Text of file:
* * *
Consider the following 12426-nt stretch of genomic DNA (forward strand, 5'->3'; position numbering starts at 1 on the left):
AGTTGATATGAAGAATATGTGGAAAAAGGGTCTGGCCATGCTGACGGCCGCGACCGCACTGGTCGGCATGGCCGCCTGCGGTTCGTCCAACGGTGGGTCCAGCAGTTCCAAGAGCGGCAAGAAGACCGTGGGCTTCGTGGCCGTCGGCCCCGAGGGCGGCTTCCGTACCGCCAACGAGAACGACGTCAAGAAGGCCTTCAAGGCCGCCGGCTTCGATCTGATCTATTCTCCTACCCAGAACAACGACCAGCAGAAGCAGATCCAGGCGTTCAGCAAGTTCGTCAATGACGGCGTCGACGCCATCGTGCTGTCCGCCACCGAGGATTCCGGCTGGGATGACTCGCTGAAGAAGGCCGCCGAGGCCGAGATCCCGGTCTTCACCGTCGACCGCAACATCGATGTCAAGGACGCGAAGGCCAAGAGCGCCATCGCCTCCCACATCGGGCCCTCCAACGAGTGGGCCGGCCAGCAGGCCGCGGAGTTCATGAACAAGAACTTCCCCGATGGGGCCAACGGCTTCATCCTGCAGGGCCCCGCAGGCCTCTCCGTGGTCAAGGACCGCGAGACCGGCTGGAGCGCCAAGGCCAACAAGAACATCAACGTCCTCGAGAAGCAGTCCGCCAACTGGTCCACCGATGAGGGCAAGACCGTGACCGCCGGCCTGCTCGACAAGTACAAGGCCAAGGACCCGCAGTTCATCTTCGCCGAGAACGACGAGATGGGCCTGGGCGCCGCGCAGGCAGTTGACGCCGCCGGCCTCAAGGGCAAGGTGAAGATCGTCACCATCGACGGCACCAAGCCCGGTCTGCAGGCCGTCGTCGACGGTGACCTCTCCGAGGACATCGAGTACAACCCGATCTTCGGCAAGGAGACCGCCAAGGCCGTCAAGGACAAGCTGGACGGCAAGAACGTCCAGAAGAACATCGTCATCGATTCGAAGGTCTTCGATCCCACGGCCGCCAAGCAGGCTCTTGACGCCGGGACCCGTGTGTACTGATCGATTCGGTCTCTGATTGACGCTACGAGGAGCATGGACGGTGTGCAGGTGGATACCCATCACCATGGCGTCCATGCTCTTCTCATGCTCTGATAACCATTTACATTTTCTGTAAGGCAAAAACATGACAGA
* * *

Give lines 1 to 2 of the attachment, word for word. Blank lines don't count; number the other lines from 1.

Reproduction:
Consider the following 12426-nt stretch of genomic DNA (forward strand, 5'->3'; position numbering starts at 1 on the left):
AGTTGATATGAAGAATATGTGGAAAAAGGGTCTGGCCATGCTGACGGCCGCGACCGCACTGGTCGGCATGGCCGCCTGCGGTTCGTCCAACGGTGGGTCCAGCAGTTCCAAGAGCGGCAAGAAGACCGTGGGCTTCGTGGCCGTCGGCCCCGAGGGCGGCTTCCGTACCGCCAACGAGAACGACGTCAAGAAGGCCTTCAAGGCCGCCGGCTTCGATCTGATCTATTCTCCTACCCAGAACAACGACCAGCAGAAGCAGATCCAGGCGTTCAGCAAGTTCGTCAATGACGGCGTCGACGCCATCGTGCTGTCCGCCACCGAGGATTCCGGCTGGGATGACTCGCTGAAGAAGGCCGCCGAGGCCGAGATCCCGGTCTTCACCGTCGACCGCAACATCGATGTCAAGGACGCGAAGGCCAAGAGCGCCATCGCCTCCCACATCGGGCCCTCCAACGAGTGGGCCGGCCAGCAGGCCGCGGAGTTCATGAACAAGAACTTCCCCGATGGGGCCAACGGCTTCATCCTGCAGGGCCCCGCAGGCCTCTCCGTGGTCAAGGACCGCGAGACCGGCTGGAGCGCCAAGGCCAACAAGAACATCAACGTCCTCGAGAAGCAGTCCGCCAACTGGTCCACCGATGAGGGCAAGACCGTGACCGCCGGCCTGCTCGACAAGTACAAGGCCAAGGACCCGCAGTTCATCTTCGCCGAGAACGACGAGATGGGCCTGGGCGCCGCGCAGGCAGTTGACGCCGCCGGCCTCAAGGGCAAGGTGAAGATCGTCACCATCGACGGCACCAAGCCCGGTCTGCAGGCCGTCGTCGACGGTGACCTCTCCGAGGACATCGAGTACAACCCGATCTTCGGCAAGGAGACCGCCAAGGCCGTCAAGGACAAGCTGGACGGCAAGAACGTCCAGAAGAACATCGTCATCGATTCGAAGGTCTTCGATCCCACGGCCGCCAAGCAGGCTCTTGACGCCGGGACCCGTGTGTACTGATCGATTCGGTCTCTGATTGACGCTACGAGGAGCATGGACGGTGTGCAGGTGGATACCCATCACCATGGCGTCCATGCTCTTCTCATGCTCTGATAACCATTTACATTTTCTGTAAGGCAAAAACATGACAGA